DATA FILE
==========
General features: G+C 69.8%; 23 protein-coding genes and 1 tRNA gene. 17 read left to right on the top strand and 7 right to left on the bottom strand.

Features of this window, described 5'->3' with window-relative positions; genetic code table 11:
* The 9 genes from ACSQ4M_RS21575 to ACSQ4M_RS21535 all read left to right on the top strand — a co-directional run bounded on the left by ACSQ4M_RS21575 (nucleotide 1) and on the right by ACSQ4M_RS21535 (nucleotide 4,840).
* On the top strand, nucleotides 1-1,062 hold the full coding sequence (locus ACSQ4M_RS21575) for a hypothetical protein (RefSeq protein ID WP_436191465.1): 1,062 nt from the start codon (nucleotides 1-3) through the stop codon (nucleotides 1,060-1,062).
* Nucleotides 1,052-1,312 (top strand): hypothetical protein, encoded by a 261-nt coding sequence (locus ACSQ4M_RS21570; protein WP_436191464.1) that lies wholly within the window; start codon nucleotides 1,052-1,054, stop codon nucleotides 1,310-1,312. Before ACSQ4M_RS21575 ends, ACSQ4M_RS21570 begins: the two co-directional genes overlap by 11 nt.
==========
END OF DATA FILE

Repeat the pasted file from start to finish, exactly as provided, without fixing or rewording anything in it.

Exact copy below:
General features: G+C 69.8%; 23 protein-coding genes and 1 tRNA gene. 17 read left to right on the top strand and 7 right to left on the bottom strand.

Features of this window, described 5'->3' with window-relative positions; genetic code table 11:
* The 9 genes from ACSQ4M_RS21575 to ACSQ4M_RS21535 all read left to right on the top strand — a co-directional run bounded on the left by ACSQ4M_RS21575 (nucleotide 1) and on the right by ACSQ4M_RS21535 (nucleotide 4,840).
* On the top strand, nucleotides 1-1,062 hold the full coding sequence (locus ACSQ4M_RS21575) for a hypothetical protein (RefSeq protein ID WP_436191465.1): 1,062 nt from the start codon (nucleotides 1-3) through the stop codon (nucleotides 1,060-1,062).
* Nucleotides 1,052-1,312 (top strand): hypothetical protein, encoded by a 261-nt coding sequence (locus ACSQ4M_RS21570; protein WP_436191464.1) that lies wholly within the window; start codon nucleotides 1,052-1,054, stop codon nucleotides 1,310-1,312. Before ACSQ4M_RS21575 ends, ACSQ4M_RS21570 begins: the two co-directional genes overlap by 11 nt.